For Sandra and Trevor Collins, a bland property in a suburb of London became the unexpected starting point for a new bespoke home.
“The neo-Georgian property was ugly and the driveway was in desperate need of a good power wash,” says Sandra. “But to even have a driveway in Teddington – let alone one as long as this – was like gold dust. The outdoor space was a big selling point and straightaway I could see that, with some clever remodelling. This could be a fantastic home.”
The Collinses had been looking for their new project for some time after selling their previous renovation four years earlier.
When a subsequent bungalow project failed to launch, the Collinses moved in to rented accommodation in order to allow for a quick move.
“Although the bungalow was on a big plot, we didn’t like the neighbourhood and came to realise that was important to us,” says Sandra.
“We expanded our search and found we really loved the boutique high street in Teddington and being close to the Thames and Richmond park. I work in central London so a safe walk to and from the station was a must.”
This property was built in the 1980s on land that had likely been part of a neighbouring garden. The long drive meant the house was set back from the street, with the rear garden backing onto a main road.
Inside, small windows made rooms dark and single dormer windows upstairs restricted the head height in bedrooms. A self-contained annexe had been added along the side of the house in the 1990s, and a separate garage-now-studio opposite the property, resulted in a straggly and disjointed footprint.
Despite all of this, Sandra was still brimming with ideas to update it.
“By rights the house had little going for it, but I’m a glass-half-full kind of person and I felt I could turn it around,” she says.
“I’d always dreamed of living in a property with rooms opening onto a contemporary courtyard and the ugly piece of land in front of the building was perfect for that. We’ve effectively flipped the house so our front garden is now the main outdoor space.”
|Key learning points for this renovation project|
The couple also had plans to remodel the inside of the house to improve the light and open up the space, and set about doing the design themselves. One of the bigger changes was updating the boxy dormer windows to make more head height in the bedrooms – but at this stage they had no plans to extend out back.
“We were confident about doing the design ourselves because Trevor is a kitchen and bathroom designer, and we’d completed a whole house renovation before,” says Sandra. “We both had really clear ideas and used a structural engineer where we needed to. Later a structural engineer Trevor knows turned his roof design into drawings for planning and building regulations.”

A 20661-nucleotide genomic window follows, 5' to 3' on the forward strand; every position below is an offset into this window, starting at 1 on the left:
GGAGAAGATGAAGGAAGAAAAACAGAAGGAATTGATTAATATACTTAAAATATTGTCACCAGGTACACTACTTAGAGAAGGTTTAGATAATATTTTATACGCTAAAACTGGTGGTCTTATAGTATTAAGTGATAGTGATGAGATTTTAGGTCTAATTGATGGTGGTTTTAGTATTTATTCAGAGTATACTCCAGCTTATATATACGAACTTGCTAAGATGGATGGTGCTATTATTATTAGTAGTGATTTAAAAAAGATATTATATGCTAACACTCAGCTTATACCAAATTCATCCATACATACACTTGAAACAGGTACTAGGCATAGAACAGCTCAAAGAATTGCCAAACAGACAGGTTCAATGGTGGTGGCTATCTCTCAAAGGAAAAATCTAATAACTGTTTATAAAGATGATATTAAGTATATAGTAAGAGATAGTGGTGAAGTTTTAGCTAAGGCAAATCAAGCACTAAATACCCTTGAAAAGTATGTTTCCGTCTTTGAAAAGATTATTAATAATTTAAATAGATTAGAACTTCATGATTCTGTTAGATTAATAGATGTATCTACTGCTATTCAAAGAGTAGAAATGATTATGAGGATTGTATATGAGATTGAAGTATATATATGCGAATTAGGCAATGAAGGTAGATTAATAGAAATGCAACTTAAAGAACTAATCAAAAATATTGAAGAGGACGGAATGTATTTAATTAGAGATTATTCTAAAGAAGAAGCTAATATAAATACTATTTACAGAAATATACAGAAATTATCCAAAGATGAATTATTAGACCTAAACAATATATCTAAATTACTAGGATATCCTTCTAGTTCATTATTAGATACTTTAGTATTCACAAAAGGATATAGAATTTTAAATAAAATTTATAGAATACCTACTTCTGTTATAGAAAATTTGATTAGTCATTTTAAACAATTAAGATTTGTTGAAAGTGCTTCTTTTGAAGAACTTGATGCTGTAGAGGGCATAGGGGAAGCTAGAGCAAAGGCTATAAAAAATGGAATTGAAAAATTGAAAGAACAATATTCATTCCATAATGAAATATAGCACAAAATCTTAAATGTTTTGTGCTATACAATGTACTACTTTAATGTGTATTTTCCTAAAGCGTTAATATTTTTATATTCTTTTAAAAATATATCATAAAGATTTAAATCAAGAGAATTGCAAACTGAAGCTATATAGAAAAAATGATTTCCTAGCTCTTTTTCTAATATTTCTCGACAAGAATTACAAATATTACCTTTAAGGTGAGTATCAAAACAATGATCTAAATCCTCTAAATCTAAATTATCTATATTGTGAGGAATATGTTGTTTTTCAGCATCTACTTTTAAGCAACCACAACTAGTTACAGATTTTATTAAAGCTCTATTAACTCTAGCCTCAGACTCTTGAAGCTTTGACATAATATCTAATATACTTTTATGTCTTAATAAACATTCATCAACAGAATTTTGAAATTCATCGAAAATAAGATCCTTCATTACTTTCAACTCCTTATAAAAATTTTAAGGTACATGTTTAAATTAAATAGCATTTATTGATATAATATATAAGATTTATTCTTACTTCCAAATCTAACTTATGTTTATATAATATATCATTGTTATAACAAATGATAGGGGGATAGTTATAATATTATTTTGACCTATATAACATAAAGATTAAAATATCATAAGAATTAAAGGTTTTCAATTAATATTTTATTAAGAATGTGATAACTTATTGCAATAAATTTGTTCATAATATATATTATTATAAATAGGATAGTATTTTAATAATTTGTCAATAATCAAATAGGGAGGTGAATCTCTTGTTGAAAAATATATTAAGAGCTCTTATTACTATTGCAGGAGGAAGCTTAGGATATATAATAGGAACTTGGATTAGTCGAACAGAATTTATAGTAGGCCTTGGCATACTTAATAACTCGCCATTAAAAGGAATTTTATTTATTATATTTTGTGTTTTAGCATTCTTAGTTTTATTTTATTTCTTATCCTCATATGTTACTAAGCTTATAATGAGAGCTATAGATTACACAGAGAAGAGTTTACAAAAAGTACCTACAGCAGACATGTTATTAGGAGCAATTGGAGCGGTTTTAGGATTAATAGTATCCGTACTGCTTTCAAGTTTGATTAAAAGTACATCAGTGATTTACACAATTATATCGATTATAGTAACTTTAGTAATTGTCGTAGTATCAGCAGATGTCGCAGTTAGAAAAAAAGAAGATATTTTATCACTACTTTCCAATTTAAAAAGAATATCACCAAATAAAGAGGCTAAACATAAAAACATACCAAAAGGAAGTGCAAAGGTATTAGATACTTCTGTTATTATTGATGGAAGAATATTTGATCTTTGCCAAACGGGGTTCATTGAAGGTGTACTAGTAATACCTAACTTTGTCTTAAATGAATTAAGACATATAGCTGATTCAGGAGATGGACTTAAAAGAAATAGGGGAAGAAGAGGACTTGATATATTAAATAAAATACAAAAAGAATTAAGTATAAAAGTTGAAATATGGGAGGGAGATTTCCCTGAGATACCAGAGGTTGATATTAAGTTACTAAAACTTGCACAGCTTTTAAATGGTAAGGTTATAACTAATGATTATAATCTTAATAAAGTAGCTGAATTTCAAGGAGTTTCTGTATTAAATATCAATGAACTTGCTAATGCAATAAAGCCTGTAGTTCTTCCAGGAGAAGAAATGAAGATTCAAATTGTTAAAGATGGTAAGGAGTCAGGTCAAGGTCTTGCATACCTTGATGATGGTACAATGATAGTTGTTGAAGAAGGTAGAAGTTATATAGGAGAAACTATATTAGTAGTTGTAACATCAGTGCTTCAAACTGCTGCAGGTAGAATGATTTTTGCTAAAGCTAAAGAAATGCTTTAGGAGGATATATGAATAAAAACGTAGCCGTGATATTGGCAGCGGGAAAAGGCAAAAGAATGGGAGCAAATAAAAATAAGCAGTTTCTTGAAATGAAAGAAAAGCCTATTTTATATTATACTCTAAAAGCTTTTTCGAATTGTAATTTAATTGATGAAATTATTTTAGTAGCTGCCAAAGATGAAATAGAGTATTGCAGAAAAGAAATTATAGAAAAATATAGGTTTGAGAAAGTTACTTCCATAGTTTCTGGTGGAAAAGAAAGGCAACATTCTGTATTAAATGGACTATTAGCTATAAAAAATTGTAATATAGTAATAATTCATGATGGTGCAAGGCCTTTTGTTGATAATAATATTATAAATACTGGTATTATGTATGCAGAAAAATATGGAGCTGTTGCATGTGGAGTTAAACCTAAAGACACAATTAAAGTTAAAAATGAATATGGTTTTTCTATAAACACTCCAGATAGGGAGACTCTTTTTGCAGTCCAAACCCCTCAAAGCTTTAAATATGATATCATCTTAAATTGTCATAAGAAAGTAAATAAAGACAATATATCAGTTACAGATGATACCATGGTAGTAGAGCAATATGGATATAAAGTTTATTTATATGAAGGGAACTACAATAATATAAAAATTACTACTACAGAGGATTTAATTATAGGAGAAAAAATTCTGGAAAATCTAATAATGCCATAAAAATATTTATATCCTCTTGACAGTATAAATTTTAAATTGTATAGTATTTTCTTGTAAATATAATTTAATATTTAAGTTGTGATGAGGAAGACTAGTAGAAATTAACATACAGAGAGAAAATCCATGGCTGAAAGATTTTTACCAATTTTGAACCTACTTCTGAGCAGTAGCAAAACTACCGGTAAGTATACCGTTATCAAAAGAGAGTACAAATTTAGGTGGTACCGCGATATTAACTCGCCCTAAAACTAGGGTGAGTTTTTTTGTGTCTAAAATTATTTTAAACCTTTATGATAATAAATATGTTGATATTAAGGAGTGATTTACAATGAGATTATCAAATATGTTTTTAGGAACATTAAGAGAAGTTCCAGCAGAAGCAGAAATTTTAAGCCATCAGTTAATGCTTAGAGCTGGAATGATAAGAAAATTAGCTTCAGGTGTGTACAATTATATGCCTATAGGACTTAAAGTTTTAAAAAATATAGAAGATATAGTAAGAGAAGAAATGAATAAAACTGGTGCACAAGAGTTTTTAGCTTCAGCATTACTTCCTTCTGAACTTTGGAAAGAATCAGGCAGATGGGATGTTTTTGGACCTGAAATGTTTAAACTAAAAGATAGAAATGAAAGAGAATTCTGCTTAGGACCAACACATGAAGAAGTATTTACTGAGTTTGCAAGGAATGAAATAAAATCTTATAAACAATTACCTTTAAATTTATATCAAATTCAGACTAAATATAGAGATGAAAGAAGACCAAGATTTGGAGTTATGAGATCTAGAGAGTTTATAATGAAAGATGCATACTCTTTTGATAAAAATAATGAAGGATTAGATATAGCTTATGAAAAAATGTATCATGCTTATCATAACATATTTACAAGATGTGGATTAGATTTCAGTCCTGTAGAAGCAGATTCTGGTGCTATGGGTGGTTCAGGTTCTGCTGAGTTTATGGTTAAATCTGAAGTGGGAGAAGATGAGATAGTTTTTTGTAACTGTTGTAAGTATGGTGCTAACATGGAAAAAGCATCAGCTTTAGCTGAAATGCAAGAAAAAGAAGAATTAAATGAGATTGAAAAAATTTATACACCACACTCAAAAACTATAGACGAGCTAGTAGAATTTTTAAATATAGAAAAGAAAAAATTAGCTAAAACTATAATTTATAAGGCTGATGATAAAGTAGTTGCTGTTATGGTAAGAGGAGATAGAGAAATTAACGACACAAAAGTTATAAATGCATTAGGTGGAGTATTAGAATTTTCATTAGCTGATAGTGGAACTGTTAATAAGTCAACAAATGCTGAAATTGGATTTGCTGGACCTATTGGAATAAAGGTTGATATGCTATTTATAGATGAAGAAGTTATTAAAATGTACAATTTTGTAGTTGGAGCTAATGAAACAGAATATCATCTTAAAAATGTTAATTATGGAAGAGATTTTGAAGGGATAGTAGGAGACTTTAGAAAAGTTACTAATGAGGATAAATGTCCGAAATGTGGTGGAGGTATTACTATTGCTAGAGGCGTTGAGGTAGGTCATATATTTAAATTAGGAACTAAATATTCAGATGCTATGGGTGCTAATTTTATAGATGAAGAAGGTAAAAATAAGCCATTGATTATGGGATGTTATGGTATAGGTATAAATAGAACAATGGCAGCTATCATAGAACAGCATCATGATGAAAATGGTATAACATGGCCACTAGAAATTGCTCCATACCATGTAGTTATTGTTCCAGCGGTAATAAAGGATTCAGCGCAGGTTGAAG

Trevor, who is also a qualified electrician and plumber, was keen to do most of the renovation work himself and Sandra also mucked in with the demolition, labouring and decorating.
They were both working full-time – Trevor with his kitchen and bathroom business and Sandra at an accountancy and consultancy firm.
Inadvertently, the project became phased, tackled mostly in their spare time.
Work began when the couple took ownership of the house in March 2014.
Before moving in, they got on with the dirty work, knocking down walls and a chimney breast in the living room to create the new framework of rooms. Opening up the kitchen required a supporting steel, but when the delivery arrived the following month, the Collins faced an unexpected problem.
“We thought the truck would have a lift to manoeuvre the steel beam onto the drive, but
we were required to do this ourselves and didn’t have the necessary equipment,” says Sandra.
“We hired a manually-operated Genie Superlift and when friends were available to help we had the steel delivered again. It was the hardest part of the project – and quite an achievement – as we had to remove an entire window in order to be able to bring it into the house.”
Trevor then went on to cut all the upstairs floor joists so the steel could sit flush to the ceiling for a seamless finish. He also rigged up a temporary kitchen using the old units, positioned where the new one would be.
“Once we’d open-planned the space and moved in, we didn’t have a timeline as such for the rest of the work, just a long list of all the changes we wanted to make,” says Sandra.
“The priority was keeping a kitchen, bathroom and bedroom functional at all times so we could carry on living here.”
Trevor spent the next 18 months doggedly working through the list doing everything he could inside the house that didn’t require planning permission.